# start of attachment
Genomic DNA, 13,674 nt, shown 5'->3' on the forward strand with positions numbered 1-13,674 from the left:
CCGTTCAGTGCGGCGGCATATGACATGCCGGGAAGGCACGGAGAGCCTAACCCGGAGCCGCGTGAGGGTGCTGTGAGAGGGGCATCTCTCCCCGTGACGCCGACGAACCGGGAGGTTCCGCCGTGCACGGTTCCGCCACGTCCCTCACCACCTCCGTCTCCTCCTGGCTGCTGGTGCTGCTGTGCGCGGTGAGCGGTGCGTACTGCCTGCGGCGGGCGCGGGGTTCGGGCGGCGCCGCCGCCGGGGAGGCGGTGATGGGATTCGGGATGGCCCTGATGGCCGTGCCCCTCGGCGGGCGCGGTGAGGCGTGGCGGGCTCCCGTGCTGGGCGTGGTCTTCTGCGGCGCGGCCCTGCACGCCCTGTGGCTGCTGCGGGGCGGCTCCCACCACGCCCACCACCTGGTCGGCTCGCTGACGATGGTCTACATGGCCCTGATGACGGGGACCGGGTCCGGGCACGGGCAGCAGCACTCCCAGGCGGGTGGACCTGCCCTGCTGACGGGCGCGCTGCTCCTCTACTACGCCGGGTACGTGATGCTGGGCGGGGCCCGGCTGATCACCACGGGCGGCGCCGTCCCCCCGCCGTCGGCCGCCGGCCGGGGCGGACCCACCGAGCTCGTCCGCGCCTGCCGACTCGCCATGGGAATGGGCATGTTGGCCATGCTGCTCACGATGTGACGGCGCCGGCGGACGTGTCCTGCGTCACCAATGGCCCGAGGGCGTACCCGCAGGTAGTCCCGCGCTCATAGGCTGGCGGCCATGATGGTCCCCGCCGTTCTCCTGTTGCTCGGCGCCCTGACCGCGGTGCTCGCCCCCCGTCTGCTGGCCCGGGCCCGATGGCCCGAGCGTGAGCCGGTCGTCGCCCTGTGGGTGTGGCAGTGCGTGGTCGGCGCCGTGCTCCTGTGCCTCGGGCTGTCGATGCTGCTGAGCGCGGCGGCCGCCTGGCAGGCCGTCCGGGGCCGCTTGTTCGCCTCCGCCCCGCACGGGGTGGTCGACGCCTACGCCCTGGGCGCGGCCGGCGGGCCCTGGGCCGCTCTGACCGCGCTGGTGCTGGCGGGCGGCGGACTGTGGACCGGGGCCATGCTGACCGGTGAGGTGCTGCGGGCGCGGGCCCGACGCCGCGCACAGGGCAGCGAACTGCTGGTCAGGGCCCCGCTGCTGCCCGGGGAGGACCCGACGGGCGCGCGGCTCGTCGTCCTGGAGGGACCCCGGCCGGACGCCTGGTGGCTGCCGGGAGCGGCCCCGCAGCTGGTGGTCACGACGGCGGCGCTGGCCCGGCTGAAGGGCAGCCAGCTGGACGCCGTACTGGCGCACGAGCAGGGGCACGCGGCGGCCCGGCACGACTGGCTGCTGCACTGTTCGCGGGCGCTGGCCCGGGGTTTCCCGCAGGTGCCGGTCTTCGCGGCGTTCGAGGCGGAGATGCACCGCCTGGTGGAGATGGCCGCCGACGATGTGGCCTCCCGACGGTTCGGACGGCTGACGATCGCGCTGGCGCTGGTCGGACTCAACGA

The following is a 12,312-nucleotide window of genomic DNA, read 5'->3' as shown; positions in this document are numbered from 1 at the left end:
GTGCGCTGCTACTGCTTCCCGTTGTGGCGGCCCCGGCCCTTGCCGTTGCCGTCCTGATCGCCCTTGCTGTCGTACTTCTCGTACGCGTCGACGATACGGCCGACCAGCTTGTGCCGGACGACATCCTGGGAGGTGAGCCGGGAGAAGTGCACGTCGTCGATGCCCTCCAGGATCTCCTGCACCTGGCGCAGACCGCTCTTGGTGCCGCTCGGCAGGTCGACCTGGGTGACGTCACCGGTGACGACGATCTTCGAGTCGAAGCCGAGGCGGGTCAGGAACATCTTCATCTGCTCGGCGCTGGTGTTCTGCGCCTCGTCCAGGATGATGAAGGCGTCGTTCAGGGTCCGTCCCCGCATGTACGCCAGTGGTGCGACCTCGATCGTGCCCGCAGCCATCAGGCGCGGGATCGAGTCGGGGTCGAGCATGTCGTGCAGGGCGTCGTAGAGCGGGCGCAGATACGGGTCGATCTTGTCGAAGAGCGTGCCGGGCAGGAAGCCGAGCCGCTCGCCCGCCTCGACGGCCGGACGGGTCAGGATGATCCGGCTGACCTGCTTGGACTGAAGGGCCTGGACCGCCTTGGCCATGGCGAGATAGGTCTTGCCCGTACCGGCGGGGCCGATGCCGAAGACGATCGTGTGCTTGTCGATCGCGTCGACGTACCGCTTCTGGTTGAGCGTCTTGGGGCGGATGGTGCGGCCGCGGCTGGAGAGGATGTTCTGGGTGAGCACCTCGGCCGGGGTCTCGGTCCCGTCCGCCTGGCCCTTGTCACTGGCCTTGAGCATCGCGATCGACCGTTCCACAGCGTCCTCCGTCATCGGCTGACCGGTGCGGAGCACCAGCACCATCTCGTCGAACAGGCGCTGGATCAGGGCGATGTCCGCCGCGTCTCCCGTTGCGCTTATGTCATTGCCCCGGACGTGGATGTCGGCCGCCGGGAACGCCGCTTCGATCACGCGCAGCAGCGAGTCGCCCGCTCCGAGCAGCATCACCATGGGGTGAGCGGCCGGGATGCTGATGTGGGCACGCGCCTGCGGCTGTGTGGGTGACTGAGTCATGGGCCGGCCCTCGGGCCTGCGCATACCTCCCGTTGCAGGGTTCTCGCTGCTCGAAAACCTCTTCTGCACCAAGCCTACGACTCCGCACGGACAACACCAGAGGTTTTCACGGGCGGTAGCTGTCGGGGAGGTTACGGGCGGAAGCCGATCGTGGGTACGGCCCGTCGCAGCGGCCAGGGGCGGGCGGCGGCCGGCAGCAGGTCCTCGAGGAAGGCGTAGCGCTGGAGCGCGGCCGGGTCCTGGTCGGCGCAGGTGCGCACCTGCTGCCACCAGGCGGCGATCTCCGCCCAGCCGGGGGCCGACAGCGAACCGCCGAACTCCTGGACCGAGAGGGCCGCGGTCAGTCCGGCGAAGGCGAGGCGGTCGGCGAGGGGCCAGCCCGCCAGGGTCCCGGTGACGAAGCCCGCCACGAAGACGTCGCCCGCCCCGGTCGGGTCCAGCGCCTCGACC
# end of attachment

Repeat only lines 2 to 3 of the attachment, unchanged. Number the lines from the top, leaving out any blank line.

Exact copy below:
CCGTTCAGTGCGGCGGCATATGACATGCCGGGAAGGCACGGAGAGCCTAACCCGGAGCCGCGTGAGGGTGCTGTGAGAGGGGCATCTCTCCCCGTGACGCCGACGAACCGGGAGGTTCCGCCGTGCACGGTTCCGCCACGTCCCTCACCACCTCCGTCTCCTCCTGGCTGCTGGTGCTGCTGTGCGCGGTGAGCGGTGCGTACTGCCTGCGGCGGGCGCGGGGTTCGGGCGGCGCCGCCGCCGGGGAGGCGGTGATGGGATTCGGGATGGCCCTGATGGCCGTGCCCCTCGGCGGGCGCGGTGAGGCGTGGCGGGCTCCCGTGCTGGGCGTGGTCTTCTGCGGCGCGGCCCTGCACGCCCTGTGGCTGCTGCGGGGCGGCTCCCACCACGCCCACCACCTGGTCGGCTCGCTGACGATGGTCTACATGGCCCTGATGACGGGGACCGGGTCCGGGCACGGGCAGCAGCACTCCCAGGCGGGTGGACCTGCCCTGCTGACGGGCGCGCTGCTCCTCTACTACGCCGGGTACGTGATGCTGGGCGGGGCCCGGCTGATCACCACGGGCGGCGCCGTCCCCCCGCCGTCGGCCGCCGGCCGGGGCGGACCCACCGAGCTCGTCCGCGCCTGCCGACTCGCCATGGGAATGGGCATGTTGGCCATGCTGCTCACGATGTGACGGCGCCGGCGGACGTGTCCTGCGTCACCAATGGCCCGAGGGCGTACCCGCAGGTAGTCCCGCGCTCATAGGCTGGCGGCCATGATGGTCCCCGCCGTTCTCCTGTTGCTCGGCGCCCTGACCGCGGTGCTCGCCCCCCGTCTGCTGGCCCGGGCCCGATGGCCCGAGCGTGAGCCGGTCGTCGCCCTGTGGGTGTGGCAGTGCGTGGTCGGCGCCGTGCTCCTGTGCCTCGGGCTGTCGATGCTGCTGAGCGCGGCGGCCGCCTGGCAGGCCGTCCGGGGCCGCTTGTTCGCCTCCGCCCCGCACGGGGTGGTCGACGCCTACGCCCTGGGCGCGGCCGGCGGGCCCTGGGCCGCTCTGACCGCGCTGGTGCTGGCGGGCGGCGGACTGTGGACCGGGGCCATGCTGACCGGTGAGGTGCTGCGGGCGCGGGCCCGACGCCGCGCACAGGGCAGCGAACTGCTGGTCAGGGCCCCGCTGCTGCCCGGGGAGGACCCGACGGGCGCGCGGCTCGTCGTCCTGGAGGGACCCCGGCCGGACGCCTGGTGGCTGCCGGGAGCGGCCCCGCAGCTGGTGGTCACGACGGCGGCGCTGGCCCGGCTGAAGGGCAGCCAGCTGGACGCCGTACTGGCGCACGAGCAGGGGCACGCGGCGGCCCGGCACGACTGGCTGCTGCACTGTTCGCGGGCGCTGGCCCGGGGTTTCCCGCAGGTGCCGGTCTTCGCGGCGTTCGAGGCGGAGATGCACCGCCTGGTGGAGATGGCCGCCGACGATGTGGCCTCCCGACGGTTCGGACGGCTGACGATCGCGCTGGCGCTGGTCGGACTCAACGA

The following is a 12,312-nucleotide window of genomic DNA, read 5'->3' as shown; positions in this document are numbered from 1 at the left end: